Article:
Oil tanks ahead of OPEC's emergency meeting

OPEC may not be able to stem the oil price carnage

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Oil prices plunged Tuesday because of growing concerns about the supply and demand imbalances rocked by the fallout from the coronavirus.

Ticker Security Last Change Change %
USO UNITED STATES OIL FUND L.P. 78.03 -1.90 -2.37%

West Texas Intermediate crude oil, the U.S. benchmark, fell 9.39 percent to $23.63 a barrel. Brent crude, the international benchmark, lost 3.57 percent to $31.87. Both energy components had gained more than 3 percent early in the session on the hopes that Russia and Saudi Arabia would reach an agreement on production at the upcoming virtual meeting.

“Oil dipped for 2 reasons,” Phil Flynn, senior market analyst at the Price Futures Group, told FOX Business. “The EIA lowered oil demand and production forecast and fears that the API report tonight is going to show massive crude oil and product builds. Some are predicting that crude supply could increase by a whopping 15 million barrels" said Flynn who is also a FOX Business contributor.


The Energy Information Administration said Tuesday it expects global demand to fall by 5.2 million barrels per day in 2020 as inventories swell by 3.9 million barrels per day on average. The EIA officials reported that Brent could average $33 this year, which is $10 below last month’s forecast, and EIA officials think the United States could become a net importer of crude oil in the third quarter of this year.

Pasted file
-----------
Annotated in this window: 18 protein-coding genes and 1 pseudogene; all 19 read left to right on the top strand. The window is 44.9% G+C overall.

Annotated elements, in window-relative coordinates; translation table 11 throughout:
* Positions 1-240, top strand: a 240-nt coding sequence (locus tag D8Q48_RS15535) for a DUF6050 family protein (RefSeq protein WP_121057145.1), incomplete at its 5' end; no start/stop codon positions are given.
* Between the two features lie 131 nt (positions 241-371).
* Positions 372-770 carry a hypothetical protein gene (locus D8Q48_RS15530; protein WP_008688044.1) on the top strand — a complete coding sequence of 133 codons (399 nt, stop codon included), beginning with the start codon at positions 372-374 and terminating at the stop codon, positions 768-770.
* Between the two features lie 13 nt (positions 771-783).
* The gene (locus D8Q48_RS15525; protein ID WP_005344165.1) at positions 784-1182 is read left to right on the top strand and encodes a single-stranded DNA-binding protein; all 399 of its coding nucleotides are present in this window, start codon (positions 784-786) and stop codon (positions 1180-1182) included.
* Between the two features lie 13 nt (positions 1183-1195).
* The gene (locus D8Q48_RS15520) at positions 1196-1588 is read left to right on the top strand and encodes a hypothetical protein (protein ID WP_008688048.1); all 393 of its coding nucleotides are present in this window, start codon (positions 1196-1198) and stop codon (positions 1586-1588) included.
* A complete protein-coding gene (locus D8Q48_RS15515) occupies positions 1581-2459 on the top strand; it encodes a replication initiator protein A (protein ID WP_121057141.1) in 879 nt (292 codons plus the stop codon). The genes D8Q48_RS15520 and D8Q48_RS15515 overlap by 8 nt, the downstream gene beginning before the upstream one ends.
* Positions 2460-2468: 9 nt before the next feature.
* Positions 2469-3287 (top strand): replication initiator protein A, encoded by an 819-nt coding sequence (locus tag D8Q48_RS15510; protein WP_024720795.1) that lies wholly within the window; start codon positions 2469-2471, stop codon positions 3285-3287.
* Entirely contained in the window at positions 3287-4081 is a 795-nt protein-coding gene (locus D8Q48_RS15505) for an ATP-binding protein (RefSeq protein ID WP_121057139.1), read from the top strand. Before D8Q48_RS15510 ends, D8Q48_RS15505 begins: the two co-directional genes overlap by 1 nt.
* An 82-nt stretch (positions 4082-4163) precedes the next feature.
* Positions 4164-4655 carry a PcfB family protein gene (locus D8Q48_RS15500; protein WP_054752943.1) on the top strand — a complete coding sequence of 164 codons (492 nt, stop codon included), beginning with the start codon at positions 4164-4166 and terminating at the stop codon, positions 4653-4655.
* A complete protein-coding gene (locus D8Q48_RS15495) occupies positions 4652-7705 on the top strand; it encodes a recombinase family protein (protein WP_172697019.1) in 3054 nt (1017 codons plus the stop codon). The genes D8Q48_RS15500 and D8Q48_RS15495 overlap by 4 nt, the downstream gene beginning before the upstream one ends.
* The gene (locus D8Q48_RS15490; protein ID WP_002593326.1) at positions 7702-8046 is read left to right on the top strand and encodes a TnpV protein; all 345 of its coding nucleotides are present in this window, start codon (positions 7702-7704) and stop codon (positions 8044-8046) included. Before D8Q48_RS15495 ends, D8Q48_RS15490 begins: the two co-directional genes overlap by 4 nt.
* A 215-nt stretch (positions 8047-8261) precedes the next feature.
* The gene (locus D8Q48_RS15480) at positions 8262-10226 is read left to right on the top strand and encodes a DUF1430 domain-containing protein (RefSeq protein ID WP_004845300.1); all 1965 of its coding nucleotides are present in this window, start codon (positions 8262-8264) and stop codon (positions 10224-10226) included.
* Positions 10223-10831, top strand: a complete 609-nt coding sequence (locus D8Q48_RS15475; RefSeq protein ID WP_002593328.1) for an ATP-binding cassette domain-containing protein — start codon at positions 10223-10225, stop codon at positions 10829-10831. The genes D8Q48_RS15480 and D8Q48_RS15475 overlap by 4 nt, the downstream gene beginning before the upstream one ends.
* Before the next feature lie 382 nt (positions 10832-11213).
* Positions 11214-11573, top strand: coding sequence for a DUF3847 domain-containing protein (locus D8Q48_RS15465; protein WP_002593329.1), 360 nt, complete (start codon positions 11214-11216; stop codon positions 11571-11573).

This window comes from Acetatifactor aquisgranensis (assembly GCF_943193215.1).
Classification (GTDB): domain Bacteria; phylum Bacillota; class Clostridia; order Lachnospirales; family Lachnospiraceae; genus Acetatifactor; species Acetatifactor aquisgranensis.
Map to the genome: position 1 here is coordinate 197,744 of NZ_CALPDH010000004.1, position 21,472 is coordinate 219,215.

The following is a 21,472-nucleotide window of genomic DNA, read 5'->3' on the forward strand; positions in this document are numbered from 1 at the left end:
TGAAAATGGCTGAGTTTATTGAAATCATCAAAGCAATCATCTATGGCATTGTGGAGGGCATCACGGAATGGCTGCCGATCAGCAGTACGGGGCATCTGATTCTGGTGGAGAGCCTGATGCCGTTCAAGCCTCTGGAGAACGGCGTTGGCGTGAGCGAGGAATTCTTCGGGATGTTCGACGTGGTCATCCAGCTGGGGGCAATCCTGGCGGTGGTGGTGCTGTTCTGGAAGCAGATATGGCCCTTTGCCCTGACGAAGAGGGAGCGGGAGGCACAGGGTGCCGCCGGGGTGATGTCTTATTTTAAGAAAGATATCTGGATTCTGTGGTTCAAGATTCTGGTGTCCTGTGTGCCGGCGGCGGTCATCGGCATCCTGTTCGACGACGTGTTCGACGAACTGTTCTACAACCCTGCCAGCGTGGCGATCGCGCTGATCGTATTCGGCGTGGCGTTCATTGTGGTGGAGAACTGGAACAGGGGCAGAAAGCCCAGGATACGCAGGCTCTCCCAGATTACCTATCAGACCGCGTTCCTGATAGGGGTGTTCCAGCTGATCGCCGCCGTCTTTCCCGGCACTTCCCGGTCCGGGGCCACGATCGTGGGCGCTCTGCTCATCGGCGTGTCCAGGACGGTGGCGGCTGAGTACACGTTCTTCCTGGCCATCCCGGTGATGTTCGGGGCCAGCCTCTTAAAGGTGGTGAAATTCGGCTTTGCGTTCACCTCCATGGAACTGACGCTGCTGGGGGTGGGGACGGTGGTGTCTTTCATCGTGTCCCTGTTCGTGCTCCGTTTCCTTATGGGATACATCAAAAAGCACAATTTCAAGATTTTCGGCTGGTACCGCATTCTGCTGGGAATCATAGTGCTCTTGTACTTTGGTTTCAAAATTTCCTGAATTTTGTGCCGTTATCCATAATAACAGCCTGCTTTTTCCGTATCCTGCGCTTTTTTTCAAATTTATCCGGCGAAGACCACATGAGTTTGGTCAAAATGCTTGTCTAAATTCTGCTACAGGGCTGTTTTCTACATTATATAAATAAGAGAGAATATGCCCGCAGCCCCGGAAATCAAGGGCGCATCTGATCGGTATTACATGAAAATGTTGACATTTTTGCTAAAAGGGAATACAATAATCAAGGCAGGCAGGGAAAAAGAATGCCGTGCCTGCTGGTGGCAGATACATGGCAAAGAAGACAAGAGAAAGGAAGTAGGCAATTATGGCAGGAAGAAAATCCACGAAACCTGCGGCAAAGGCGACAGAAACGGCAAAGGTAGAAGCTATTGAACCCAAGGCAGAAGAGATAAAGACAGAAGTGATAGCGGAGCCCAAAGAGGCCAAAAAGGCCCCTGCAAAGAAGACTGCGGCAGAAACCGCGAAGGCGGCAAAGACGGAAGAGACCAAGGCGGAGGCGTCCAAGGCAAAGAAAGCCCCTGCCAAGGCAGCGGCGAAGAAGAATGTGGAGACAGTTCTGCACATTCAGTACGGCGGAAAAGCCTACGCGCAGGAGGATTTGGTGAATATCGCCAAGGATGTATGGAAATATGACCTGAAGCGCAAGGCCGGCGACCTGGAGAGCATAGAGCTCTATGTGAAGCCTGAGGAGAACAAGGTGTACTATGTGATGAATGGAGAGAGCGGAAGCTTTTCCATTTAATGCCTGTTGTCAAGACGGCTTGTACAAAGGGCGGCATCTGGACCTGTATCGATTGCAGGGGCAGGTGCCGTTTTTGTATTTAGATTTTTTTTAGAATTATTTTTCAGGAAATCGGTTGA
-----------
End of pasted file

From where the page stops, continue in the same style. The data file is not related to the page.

Inventory data released Tuesday afternoon by the American Petroleum Institute is expected to show a build of 9.3 million barrels in the week ended April 3, according to a survey of 11 traders and analysts by The Wall Street Journal.

Tuesday’s selling marked a second straight day of losses for oil after WTI last week posted its biggest weekly advance on record because of hopes that Russia and Saudi Arabia would iron out their differences at a meeting likely to take place on Thursday.

Flynn thinks that “pressure from outside and within OPEC will lead to one of the biggest production cuts in history.

He said it’s an encouraging sign that U.S. Energy Secretary Dan Brouillette is joining the G20’s conference call scheduled for Friday.


WTI crude oil has plunged 63 percent from its Jan. 6 peak because of the price war between Russia and Saudi Arabia that has made a supply glut worse at the time same the COVID-19 pandemic has zapped demand.